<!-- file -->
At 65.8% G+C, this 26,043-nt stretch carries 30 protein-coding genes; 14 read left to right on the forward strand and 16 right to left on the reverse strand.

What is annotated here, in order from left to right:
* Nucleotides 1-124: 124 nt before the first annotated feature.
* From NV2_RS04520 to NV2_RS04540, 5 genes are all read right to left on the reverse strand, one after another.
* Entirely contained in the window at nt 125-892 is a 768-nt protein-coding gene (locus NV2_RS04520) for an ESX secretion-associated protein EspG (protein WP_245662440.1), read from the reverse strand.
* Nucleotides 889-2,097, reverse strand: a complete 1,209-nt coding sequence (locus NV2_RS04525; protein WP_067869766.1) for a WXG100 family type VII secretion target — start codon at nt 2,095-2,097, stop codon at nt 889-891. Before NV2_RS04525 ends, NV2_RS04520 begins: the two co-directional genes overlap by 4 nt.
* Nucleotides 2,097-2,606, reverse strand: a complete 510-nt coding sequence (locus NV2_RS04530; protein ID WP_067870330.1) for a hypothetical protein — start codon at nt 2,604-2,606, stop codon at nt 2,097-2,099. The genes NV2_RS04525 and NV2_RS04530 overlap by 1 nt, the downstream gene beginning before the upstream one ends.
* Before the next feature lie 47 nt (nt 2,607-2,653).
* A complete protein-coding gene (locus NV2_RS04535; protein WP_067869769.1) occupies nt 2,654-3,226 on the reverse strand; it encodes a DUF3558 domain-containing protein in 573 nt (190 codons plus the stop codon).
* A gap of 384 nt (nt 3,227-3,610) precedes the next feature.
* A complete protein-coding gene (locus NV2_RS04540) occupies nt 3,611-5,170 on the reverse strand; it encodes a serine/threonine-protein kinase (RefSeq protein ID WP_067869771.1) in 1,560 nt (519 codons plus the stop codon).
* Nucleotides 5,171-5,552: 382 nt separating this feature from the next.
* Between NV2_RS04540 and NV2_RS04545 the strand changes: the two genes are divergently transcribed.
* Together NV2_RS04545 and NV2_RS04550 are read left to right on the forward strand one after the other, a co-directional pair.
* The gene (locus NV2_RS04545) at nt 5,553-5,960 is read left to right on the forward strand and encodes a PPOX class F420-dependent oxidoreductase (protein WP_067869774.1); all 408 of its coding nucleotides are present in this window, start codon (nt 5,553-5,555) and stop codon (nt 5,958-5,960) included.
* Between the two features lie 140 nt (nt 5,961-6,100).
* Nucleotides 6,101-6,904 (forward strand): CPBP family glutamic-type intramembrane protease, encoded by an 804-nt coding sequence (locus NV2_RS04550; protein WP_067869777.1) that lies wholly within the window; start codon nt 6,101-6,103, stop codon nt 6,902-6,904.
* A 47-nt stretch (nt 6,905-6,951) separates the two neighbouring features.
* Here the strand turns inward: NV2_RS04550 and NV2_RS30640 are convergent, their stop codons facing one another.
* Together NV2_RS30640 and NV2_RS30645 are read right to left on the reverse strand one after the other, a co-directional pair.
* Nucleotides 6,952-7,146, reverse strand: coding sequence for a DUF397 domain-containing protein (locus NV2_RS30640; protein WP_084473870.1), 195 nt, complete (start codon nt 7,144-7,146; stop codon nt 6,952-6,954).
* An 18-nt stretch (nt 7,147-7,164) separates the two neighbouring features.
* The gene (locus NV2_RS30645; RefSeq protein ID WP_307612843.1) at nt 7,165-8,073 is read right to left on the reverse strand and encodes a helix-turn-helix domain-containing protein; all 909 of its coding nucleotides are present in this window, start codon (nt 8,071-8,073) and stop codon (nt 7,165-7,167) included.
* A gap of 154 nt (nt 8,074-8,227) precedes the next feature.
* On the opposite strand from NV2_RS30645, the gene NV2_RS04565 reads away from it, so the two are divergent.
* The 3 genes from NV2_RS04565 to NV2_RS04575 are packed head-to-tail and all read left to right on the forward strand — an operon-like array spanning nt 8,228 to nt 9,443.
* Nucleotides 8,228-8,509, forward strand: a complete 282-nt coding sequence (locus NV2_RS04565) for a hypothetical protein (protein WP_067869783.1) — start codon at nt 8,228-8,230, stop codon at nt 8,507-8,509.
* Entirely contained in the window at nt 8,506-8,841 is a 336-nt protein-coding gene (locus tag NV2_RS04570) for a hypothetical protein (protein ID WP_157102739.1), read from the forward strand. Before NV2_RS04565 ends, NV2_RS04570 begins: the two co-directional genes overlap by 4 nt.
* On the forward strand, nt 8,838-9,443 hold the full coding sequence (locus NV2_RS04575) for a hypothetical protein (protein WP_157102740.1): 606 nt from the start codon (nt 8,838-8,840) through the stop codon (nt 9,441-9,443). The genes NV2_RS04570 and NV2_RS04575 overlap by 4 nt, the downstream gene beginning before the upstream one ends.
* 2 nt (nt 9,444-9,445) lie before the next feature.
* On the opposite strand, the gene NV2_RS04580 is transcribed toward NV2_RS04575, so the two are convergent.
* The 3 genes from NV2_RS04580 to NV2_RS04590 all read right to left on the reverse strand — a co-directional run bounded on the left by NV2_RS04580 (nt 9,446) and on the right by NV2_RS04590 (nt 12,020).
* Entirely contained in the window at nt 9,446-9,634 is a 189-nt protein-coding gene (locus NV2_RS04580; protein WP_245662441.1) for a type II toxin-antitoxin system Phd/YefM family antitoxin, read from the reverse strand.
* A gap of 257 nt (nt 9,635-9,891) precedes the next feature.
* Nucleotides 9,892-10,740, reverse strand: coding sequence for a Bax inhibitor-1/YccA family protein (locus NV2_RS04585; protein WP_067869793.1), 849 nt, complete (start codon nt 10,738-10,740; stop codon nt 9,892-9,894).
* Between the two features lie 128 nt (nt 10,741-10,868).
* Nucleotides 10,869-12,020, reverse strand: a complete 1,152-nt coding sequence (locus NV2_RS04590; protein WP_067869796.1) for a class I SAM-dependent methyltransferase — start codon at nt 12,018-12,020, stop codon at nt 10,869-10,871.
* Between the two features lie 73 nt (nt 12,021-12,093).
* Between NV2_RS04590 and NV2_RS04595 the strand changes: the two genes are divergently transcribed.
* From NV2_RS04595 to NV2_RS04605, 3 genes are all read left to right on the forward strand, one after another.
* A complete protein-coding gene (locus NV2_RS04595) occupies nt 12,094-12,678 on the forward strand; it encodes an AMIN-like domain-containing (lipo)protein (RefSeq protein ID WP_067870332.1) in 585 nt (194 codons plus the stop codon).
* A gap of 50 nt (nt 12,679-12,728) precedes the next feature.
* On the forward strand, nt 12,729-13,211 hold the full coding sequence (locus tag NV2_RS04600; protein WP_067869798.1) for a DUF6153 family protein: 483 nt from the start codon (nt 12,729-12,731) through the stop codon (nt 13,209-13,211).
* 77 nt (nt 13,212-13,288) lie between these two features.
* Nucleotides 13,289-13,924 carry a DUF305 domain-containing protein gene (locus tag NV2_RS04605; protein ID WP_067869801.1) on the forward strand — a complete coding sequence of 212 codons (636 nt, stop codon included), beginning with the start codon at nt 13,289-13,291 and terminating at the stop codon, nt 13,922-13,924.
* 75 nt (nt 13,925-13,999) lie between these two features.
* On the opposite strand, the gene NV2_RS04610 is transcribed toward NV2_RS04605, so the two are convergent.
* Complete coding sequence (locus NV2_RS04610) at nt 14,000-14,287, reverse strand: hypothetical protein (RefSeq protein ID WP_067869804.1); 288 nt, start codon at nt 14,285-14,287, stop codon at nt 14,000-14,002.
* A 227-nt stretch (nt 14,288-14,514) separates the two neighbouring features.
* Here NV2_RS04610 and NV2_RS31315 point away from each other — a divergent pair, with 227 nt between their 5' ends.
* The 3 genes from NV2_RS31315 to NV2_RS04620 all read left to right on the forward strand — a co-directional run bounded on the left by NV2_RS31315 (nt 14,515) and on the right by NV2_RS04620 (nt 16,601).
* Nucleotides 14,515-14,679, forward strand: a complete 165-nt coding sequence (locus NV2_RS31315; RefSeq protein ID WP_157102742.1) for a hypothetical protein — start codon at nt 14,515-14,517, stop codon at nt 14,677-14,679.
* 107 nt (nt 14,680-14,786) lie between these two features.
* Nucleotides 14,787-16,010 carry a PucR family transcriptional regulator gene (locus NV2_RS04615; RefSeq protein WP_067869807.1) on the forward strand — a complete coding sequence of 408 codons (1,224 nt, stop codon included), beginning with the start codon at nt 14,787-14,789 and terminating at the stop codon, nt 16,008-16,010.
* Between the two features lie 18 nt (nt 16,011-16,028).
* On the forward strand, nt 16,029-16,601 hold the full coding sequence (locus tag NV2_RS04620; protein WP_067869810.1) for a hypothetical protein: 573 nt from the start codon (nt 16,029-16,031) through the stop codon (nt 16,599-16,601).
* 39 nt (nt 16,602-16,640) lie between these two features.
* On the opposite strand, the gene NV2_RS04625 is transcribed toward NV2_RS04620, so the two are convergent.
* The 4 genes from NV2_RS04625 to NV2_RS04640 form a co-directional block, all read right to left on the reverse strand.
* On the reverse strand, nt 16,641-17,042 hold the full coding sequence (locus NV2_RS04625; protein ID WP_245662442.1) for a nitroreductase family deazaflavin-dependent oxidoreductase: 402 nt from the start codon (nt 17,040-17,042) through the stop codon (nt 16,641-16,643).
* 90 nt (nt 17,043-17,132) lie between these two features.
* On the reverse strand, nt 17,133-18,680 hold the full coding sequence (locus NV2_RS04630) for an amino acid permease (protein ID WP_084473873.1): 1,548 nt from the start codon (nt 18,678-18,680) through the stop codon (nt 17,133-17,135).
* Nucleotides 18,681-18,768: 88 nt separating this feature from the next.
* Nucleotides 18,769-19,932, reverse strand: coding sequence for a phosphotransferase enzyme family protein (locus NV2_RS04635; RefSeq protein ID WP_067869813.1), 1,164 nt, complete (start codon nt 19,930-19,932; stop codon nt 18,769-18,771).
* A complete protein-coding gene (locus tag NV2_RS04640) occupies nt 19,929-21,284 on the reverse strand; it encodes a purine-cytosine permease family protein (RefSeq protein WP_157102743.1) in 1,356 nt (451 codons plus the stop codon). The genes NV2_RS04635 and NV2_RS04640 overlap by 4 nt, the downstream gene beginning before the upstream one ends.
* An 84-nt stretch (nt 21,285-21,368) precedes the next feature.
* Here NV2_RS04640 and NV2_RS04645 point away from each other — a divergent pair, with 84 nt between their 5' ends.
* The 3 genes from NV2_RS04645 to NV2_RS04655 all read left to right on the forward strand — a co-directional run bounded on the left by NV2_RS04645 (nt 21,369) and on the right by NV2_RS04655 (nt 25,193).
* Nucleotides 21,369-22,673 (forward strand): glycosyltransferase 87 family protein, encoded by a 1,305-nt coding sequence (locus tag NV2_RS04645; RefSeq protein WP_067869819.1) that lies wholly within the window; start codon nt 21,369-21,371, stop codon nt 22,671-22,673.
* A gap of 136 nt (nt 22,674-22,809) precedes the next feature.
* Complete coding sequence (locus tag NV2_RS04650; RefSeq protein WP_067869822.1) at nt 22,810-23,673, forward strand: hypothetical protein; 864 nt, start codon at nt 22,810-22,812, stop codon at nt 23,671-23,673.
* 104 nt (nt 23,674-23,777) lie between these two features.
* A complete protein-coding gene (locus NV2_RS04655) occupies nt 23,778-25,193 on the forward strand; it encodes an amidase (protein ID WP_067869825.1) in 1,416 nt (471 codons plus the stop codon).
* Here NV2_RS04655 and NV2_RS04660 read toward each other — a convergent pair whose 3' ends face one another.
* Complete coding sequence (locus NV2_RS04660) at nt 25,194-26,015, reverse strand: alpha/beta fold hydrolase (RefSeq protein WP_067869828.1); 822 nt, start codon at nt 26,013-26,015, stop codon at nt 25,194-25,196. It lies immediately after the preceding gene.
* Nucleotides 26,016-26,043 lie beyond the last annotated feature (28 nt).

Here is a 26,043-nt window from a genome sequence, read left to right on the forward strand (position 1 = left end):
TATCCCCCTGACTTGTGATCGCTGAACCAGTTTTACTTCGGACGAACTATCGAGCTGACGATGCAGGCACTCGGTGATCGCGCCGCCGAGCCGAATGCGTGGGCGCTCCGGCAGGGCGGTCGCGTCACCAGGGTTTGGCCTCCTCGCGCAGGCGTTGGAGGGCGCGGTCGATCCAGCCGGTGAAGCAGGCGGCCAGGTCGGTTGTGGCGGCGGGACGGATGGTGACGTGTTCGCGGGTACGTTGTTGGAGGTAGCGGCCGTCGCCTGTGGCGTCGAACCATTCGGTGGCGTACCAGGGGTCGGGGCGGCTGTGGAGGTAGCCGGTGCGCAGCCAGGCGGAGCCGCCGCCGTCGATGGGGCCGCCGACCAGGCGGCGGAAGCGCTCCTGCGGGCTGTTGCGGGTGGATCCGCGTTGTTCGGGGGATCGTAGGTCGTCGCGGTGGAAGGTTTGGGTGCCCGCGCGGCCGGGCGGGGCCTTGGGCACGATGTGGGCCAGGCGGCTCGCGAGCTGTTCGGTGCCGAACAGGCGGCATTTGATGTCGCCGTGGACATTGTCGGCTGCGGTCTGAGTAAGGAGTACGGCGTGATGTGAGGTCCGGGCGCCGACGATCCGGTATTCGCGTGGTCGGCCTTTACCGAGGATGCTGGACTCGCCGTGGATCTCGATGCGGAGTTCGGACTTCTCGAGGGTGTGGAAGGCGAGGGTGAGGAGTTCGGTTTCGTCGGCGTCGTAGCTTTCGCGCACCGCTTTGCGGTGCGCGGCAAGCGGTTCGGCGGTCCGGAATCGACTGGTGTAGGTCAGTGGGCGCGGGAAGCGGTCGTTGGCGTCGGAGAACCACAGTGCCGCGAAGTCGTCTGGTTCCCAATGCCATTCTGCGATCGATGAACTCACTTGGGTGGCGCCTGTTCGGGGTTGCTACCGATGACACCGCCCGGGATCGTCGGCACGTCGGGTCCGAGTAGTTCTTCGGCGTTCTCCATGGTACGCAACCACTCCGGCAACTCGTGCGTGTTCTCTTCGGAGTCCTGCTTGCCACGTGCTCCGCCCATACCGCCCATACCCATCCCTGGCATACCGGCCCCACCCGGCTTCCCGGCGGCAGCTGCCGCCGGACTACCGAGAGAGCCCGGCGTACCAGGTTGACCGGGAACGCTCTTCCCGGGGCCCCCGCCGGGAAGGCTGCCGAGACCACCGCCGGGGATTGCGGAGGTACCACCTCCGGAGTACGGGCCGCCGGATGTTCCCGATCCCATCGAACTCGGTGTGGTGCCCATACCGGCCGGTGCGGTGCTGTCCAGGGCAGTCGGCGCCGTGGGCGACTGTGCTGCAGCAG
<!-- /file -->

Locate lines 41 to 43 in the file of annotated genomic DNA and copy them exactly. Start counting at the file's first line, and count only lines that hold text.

* A complete protein-coding gene (locus NV2_RS04595) occupies nt 12,094-12,678 on the forward strand; it encodes an AMIN-like domain-containing (lipo)protein (RefSeq protein ID WP_067870332.1) in 585 nt (194 codons plus the stop codon).
* A gap of 50 nt (nt 12,679-12,728) precedes the next feature.
* On the forward strand, nt 12,729-13,211 hold the full coding sequence (locus tag NV2_RS04600; protein WP_067869798.1) for a DUF6153 family protein: 483 nt from the start codon (nt 12,729-12,731) through the stop codon (nt 13,209-13,211).